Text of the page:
Any examination of library services will most likely receive keen attention from the library sector. Sweden can at the moment boast two government papers on the subject, the first of which is entitled KB – ett nav i kunskapssamhälle (KB – a hub of the knowledge society). It is an overview of the National Library’s organisation and assignments, but also takes an expansive view on matters other than those related to the Royal Library (The Royal Library in Stockholm is the national library of Sweden. Kungl. biblioteket is its official name, but it is generally known in its abbreviated form, KB). The second paper (On library activities) was commissioned by the Ministry of Culture to examine the need for a revised and possibly a more stringent library legislation.
Two simultaneous reports presented by two separate departments, Department of Culture and Department of Education – each offering different messages, makes for an interesting situation and is a challenge to the politicians of this country to take a stand. The KB-report recommends that the national library assume full responsibility for developmental and collaborative issues on the dissemination of information to all publicly funded libraries, whilst the Ministry of Culture report emphasises coordination and joint planning at all levels. The funding required to achieve the aims set out by the KB-report would be extensive, and options as to financing are somewhat lacking, whereas the measures put forward in the other report are not expected to cost anything. The reasons why two reports on the same subject come to such different conclusions are in part due to the different characteristics of each assignment, though this is not the whole reason. It is also due to the fact that one of the reports deals with a financially and politically much more forceful area – education and the other deals with a weaker area, namely cultural affairs. However, it is also a matter of structure; whereas the direct responsibility for the public libraries lies with the municipalities, the State assumes full responsibility for libraries connected to universities and institutions of higher education.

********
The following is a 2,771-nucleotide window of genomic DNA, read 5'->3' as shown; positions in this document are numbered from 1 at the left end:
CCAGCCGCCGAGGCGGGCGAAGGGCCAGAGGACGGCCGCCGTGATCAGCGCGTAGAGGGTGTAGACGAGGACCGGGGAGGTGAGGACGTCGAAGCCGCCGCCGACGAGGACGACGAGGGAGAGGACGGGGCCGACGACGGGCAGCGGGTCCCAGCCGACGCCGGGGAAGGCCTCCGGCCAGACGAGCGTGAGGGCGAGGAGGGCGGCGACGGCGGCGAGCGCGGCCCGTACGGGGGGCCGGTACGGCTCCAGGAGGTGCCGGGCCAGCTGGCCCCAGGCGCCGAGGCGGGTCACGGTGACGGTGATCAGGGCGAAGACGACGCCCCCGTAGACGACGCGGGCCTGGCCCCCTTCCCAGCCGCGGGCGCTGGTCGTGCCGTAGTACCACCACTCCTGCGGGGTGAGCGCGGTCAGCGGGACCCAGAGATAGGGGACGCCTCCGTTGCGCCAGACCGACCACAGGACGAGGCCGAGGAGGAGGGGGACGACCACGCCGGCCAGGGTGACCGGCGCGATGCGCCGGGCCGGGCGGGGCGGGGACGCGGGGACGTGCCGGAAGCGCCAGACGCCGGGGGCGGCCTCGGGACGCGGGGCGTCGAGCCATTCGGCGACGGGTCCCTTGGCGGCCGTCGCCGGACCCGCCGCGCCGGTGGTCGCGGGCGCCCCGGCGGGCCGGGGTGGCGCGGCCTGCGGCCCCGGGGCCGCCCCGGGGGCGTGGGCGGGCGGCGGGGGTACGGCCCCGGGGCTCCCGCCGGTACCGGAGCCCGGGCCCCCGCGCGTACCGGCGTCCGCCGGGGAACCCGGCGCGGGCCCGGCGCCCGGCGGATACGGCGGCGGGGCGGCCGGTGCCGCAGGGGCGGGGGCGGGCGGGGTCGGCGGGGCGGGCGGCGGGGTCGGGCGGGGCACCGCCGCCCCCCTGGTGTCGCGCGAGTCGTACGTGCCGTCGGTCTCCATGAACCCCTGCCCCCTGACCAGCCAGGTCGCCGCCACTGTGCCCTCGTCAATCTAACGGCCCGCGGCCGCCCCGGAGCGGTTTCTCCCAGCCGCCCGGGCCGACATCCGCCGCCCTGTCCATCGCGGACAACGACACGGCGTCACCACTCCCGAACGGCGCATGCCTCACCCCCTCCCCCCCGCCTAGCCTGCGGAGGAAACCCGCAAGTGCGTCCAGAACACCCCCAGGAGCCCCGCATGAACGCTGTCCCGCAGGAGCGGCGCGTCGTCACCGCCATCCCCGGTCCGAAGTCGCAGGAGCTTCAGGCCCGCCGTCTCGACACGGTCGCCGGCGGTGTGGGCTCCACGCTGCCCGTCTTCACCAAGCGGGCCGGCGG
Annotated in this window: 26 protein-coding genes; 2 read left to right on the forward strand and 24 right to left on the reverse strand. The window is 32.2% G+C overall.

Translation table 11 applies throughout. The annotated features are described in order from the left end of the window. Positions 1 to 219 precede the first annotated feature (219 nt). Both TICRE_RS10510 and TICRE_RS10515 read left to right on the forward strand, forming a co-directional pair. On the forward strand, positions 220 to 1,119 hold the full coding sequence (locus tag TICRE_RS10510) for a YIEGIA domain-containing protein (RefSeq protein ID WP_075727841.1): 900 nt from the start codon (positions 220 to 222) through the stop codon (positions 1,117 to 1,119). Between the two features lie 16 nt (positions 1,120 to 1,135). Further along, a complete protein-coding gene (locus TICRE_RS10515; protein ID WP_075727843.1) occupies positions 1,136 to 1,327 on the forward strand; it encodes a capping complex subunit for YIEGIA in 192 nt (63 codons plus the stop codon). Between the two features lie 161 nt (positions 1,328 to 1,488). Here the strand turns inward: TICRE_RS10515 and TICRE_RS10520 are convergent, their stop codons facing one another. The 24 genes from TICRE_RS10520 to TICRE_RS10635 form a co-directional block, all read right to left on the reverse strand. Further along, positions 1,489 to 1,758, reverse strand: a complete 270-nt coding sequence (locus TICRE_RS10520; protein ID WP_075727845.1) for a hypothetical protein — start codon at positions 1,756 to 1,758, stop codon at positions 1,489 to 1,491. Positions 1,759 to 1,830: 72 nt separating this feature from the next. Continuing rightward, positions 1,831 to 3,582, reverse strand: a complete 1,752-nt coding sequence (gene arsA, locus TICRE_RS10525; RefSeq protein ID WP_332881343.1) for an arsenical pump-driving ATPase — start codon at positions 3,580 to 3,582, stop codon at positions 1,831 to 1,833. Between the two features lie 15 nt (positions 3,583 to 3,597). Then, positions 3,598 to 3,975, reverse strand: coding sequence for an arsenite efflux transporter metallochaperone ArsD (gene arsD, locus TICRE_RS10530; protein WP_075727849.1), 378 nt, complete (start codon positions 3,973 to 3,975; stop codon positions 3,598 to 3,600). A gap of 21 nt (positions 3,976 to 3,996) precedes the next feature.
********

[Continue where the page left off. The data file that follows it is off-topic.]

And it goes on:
There is every reason to consider organisation and structure with regard to Swedish public libraries. The Library Act was passed by the Swedish Parliament in 1996 and took effect January 1, 1997, following a heated debate and with the threat of fees for library loans and contracted libraries hovering over the proceedings. The threat of fees was averted, but contracted libraries are still a reality in certain municipalities. After a decade of relative calm, libraries are once more under attack with branches being shut down, acquisitions decreasing and staff being handed their notices. The Library Act, which is only a framework act, cannot prevent this, it merely serves to regulate certain leading principles applicable to the general library sector, such as free book loans, securing networking ventures between different libraries, but failing to regulate details. The Act stipulates that each municipality shall have a public library “to promote interest in reading and literature, information, instruction and education together with other cultural activities in general…” but there is no indication as to how such activities should be administered.
There is a strong desire generally in the library world to see the Library Act tightened up, whilst a large number of politicians would rather see the Act (and other acts regulating municipal activities) vanish. It is interesting therefore that the Committee on Public Sector Responsibilities has submitted its first instalment of a report analysing structure and responsibility between state, county councils and municipalities – a matter which to a considerable degree concerns the public library sector. The point of departure for the committee in its assignment is that the tax payers are active and conscious of their responsibilities, but also place increasing demands on the welfare system. The main question is, who is to pay and who is to assume responsibility for the Swedish welfare society. The committee outlines two models: One places the direct responsibility for the public sector with the State; the other model involves increased independence on behalf of the municipalities. Considered in such a perspective the library issues appear somewhat marginal, but for the libraries it is a question of survival to be seen as part of the heavy political areas of concern such as health, care and education, yet contributing to creativity, quality of life and a living democracy.
Who watches over the libraries in times of cutbacks? Who informs the decision- making politicians that libraries are important with regard to children’s reading habits, immigrants and refugees, free information and lifelong learning? There is every reason to change the image of the library, to safeguard the newly awakened interest in the library and to discuss the library’s potential for growth and development.
Translated by Jonathan Pearman